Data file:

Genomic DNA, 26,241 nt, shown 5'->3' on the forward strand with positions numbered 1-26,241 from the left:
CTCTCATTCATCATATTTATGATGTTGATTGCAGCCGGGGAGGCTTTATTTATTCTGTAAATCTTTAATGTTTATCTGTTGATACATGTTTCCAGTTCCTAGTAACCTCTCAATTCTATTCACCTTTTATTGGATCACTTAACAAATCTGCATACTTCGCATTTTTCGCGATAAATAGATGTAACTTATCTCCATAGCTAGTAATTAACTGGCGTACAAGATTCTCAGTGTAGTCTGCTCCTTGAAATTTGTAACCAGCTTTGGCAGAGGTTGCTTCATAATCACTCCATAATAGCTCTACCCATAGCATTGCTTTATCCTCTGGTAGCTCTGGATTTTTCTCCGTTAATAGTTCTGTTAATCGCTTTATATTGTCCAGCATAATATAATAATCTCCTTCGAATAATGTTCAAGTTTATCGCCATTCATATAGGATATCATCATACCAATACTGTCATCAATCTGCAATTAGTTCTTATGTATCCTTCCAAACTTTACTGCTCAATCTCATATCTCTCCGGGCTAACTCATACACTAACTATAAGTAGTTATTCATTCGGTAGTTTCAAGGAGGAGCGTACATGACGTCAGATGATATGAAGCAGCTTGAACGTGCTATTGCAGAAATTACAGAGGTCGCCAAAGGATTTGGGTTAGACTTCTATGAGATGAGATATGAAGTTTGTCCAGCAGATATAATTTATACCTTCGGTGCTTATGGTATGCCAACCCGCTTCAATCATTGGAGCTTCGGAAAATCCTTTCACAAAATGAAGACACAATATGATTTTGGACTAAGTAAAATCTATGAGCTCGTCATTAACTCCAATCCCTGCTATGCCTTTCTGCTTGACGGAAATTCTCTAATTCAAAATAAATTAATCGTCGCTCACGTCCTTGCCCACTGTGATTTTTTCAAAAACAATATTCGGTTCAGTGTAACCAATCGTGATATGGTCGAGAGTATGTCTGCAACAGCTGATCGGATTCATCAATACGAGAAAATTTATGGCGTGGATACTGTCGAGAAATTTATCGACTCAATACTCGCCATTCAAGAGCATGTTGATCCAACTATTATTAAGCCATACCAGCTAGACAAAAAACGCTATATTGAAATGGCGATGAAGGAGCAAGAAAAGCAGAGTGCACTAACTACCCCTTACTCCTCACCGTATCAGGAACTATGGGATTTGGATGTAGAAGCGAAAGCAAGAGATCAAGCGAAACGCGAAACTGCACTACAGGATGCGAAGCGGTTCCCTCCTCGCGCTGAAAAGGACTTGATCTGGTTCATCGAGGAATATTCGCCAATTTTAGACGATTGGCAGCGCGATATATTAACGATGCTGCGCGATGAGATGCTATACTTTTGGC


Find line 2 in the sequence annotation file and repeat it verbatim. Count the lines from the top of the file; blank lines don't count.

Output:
CTCTCATTCATCATATTTATGATGTTGATTGCAGCCGGGGAGGCTTTATTTATTCTGTAAATCTTTAATGTTTATCTGTTGATACATGTTTCCAGTTCCTAGTAACCTCTCAATTCTATTCACCTTTTATTGGATCACTTAACAAATCTGCATACTTCGCATTTTTCGCGATAAATAGATGTAACTTATCTCCATAGCTAGTAATTAACTGGCGTACAAGATTCTCAGTGTAGTCTGCTCCTTGAAATTTGTAACCAGCTTTGGCAGAGGTTGCTTCATAATCACTCCATAATAGCTCTACCCATAGCATTGCTTTATCCTCTGGTAGCTCTGGATTTTTCTCCGTTAATAGTTCTGTTAATCGCTTTATATTGTCCAGCATAATATAATAATCTCCTTCGAATAATGTTCAAGTTTATCGCCATTCATATAGGATATCATCATACCAATACTGTCATCAATCTGCAATTAGTTCTTATGTATCCTTCCAAACTTTACTGCTCAATCTCATATCTCTCCGGGCTAACTCATACACTAACTATAAGTAGTTATTCATTCGGTAGTTTCAAGGAGGAGCGTACATGACGTCAGATGATATGAAGCAGCTTGAACGTGCTATTGCAGAAATTACAGAGGTCGCCAAAGGATTTGGGTTAGACTTCTATGAGATGAGATATGAAGTTTGTCCAGCAGATATAATTTATACCTTCGGTGCTTATGGTATGCCAACCCGCTTCAATCATTGGAGCTTCGGAAAATCCTTTCACAAAATGAAGACACAATATGATTTTGGACTAAGTAAAATCTATGAGCTCGTCATTAACTCCAATCCCTGCTATGCCTTTCTGCTTGACGGAAATTCTCTAATTCAAAATAAATTAATCGTCGCTCACGTCCTTGCCCACTGTGATTTTTTCAAAAACAATATTCGGTTCAGTGTAACCAATCGTGATATGGTCGAGAGTATGTCTGCAACAGCTGATCGGATTCATCAATACGAGAAAATTTATGGCGTGGATACTGTCGAGAAATTTATCGACTCAATACTCGCCATTCAAGAGCATGTTGATCCAACTATTATTAAGCCATACCAGCTAGACAAAAAACGCTATATTGAAATGGCGATGAAGGAGCAAGAAAAGCAGAGTGCACTAACTACCCCTTACTCCTCACCGTATCAGGAACTATGGGATTTGGATGTAGAAGCGAAAGCAAGAGATCAAGCGAAACGCGAAACTGCACTACAGGATGCGAAGCGGTTCCCTCCTCGCGCTGAAAAGGACTTGATCTGGTTCATCGAGGAATATTCGCCAATTTTAGACGATTGGCAGCGCGATATATTAACGATGCTGCGCGATGAGATGCTATACTTTTGGC